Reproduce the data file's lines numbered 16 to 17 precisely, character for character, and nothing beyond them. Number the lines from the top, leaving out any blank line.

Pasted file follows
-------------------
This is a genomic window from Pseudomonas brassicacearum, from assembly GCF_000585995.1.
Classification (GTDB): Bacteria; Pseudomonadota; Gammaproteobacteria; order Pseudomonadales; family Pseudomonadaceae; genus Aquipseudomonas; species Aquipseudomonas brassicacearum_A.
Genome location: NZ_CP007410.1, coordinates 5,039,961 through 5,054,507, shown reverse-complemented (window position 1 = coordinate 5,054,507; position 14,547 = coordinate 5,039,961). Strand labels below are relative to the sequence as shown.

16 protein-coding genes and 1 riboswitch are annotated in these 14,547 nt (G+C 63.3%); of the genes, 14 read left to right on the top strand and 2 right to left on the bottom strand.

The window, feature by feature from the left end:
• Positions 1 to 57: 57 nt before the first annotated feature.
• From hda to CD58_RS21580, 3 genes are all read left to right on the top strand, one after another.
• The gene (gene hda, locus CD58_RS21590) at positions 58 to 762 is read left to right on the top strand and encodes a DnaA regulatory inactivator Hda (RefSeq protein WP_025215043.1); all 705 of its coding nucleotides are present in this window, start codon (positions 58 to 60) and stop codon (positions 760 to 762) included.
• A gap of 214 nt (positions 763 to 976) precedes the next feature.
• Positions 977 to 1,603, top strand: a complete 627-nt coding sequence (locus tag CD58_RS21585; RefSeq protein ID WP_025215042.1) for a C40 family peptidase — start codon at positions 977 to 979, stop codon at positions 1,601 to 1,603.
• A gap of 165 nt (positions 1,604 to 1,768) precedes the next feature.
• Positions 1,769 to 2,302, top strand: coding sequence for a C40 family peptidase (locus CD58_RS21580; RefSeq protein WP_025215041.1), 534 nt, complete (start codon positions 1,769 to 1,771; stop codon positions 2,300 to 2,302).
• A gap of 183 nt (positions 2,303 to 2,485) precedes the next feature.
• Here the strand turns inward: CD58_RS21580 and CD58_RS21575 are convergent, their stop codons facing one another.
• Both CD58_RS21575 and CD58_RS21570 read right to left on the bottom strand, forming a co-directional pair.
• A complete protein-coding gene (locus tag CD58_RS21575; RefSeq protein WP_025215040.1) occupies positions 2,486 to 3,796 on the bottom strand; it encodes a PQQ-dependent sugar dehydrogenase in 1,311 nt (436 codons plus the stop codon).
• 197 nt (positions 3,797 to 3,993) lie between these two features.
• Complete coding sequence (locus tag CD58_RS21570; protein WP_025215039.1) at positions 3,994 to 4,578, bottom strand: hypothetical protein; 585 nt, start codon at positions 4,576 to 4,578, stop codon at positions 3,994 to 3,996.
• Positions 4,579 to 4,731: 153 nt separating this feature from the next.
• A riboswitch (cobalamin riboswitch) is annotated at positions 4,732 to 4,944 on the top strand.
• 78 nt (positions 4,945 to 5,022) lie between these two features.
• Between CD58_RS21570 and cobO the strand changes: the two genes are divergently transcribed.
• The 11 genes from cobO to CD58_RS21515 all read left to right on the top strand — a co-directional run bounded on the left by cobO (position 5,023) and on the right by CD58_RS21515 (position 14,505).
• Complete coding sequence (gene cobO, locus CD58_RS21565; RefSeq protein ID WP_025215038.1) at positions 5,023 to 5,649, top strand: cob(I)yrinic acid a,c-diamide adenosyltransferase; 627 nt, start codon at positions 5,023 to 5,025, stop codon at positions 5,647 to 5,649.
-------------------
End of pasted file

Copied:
• A complete protein-coding gene (locus tag CD58_RS21575; RefSeq protein WP_025215040.1) occupies positions 2,486 to 3,796 on the bottom strand; it encodes a PQQ-dependent sugar dehydrogenase in 1,311 nt (436 codons plus the stop codon).
• 197 nt (positions 3,797 to 3,993) lie between these two features.